The primary difference between mezcal and tequila lies in their production processes: Mezcal agave piñas (the massive hearts of the agave plants) are smoked, while tequila agave piñas are steam-cooked. There are other differences (mostly in the types of agave plants used) but it’s this one that imparts the signature smoky flavor to mezcal, a quality that makes the spirit well-suited to a Negroni variation. Mezcal’s got the smoke, spice, and herbaceousness to stand up to the bitterness of Campari, producing a cocktail with pleasing depth and complexity.
All that said, don’t select an overly smoky mezcal for this drink. Stick with varieties that are somewhat gin-like: floral and citrusy, with a high mineral content. They’ll still have the necessary smoky element.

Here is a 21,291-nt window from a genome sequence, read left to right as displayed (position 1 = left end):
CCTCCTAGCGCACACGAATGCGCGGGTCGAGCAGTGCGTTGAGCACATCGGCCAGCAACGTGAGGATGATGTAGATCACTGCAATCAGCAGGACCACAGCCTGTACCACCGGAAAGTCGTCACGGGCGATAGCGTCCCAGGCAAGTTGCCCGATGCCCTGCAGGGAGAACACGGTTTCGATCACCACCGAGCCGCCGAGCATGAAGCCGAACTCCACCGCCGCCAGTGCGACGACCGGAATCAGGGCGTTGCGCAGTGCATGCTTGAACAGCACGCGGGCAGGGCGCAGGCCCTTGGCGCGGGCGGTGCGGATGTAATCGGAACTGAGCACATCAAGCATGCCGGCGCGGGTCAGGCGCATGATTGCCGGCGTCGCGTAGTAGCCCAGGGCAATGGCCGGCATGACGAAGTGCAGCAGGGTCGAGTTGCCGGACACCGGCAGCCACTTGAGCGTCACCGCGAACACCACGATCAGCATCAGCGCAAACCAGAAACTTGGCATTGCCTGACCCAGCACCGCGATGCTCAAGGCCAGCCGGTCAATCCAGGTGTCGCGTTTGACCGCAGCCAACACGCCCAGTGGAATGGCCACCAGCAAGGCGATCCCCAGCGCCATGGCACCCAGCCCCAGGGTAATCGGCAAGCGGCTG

Here’s the recipe:
- 1 oz mezcal
- 1 oz sweet vermouth
- 1 oz Campari
- Combine mezcal, vermouth, and Campari in a mixing glass with ice.
- Stir to combine and chill.
- Strain over one large cube in a Rocks glass.
- Garnish with an orange peel.